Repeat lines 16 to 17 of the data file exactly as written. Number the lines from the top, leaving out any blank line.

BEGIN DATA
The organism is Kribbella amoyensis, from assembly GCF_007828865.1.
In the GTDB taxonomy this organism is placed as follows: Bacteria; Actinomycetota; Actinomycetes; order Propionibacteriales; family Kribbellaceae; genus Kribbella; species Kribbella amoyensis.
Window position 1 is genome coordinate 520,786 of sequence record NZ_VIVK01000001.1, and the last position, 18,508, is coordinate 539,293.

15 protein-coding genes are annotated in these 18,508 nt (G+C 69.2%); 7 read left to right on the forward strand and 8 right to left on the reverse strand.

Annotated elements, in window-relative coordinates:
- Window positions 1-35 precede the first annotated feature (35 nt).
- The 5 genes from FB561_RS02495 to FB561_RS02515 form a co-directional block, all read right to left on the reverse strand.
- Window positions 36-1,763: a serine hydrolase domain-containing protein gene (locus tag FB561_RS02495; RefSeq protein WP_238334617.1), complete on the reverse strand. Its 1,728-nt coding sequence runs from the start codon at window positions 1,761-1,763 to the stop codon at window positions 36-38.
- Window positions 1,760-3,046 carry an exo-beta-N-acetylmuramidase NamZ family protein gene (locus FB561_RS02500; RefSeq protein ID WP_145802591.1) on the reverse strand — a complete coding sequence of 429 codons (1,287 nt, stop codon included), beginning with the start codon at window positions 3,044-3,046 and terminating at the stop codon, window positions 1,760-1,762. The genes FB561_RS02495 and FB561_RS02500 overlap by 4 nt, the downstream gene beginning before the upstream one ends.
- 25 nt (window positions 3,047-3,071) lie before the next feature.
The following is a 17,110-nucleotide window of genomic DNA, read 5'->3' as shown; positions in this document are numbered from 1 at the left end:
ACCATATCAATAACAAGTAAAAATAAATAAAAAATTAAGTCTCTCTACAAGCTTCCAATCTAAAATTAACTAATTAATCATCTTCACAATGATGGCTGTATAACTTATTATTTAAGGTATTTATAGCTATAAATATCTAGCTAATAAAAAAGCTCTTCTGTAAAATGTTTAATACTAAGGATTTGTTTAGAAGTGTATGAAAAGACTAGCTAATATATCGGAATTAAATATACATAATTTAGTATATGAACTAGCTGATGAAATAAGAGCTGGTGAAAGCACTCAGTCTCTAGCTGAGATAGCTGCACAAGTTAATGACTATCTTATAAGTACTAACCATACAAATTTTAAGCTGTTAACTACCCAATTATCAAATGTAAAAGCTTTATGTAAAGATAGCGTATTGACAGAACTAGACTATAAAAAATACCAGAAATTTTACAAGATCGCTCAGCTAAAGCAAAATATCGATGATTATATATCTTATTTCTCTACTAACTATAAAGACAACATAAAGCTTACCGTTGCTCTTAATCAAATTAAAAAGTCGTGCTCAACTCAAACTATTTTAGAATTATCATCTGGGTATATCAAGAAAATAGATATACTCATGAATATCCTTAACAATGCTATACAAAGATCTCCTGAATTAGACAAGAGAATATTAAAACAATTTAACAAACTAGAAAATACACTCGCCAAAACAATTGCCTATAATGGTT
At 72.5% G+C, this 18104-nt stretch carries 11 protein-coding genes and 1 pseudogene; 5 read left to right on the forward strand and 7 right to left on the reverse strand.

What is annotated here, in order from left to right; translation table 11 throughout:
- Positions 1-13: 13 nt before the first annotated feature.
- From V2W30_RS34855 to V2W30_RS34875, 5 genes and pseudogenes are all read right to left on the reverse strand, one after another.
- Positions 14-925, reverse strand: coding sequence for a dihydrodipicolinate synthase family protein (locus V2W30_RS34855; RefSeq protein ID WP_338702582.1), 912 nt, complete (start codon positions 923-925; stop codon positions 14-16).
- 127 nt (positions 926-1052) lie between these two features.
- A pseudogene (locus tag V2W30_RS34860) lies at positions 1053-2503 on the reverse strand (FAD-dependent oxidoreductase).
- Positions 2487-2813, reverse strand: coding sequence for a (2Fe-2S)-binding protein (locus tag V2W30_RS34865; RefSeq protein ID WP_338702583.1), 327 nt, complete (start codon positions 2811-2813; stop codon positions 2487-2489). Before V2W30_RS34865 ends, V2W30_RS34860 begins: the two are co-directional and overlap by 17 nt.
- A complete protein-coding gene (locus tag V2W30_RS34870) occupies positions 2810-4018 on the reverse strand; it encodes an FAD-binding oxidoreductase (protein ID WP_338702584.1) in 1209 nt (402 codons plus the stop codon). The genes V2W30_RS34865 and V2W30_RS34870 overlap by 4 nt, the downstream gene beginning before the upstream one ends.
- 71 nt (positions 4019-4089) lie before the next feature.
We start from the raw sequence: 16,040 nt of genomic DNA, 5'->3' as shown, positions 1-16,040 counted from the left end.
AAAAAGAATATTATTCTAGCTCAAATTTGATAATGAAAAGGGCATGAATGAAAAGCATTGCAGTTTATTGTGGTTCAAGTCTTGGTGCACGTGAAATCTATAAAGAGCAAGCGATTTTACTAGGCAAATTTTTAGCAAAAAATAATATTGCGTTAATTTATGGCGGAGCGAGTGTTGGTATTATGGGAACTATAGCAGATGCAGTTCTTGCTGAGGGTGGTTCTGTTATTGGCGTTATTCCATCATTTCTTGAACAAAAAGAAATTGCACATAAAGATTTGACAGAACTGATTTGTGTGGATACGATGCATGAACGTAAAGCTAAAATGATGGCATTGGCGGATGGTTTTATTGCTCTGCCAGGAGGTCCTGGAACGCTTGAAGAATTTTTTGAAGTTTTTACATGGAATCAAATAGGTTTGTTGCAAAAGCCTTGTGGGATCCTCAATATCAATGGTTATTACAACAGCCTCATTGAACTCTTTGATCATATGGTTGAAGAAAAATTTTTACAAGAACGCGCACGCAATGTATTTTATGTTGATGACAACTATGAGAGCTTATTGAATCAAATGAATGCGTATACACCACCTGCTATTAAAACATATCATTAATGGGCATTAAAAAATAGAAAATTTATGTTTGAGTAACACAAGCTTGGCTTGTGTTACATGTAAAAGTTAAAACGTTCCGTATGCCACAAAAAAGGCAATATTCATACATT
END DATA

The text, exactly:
- From V2W30_RS34855 to V2W30_RS34875, 5 genes and pseudogenes are all read right to left on the reverse strand, one after another.
- Positions 14-925, reverse strand: coding sequence for a dihydrodipicolinate synthase family protein (locus V2W30_RS34855; RefSeq protein ID WP_338702582.1), 912 nt, complete (start codon positions 923-925; stop codon positions 14-16).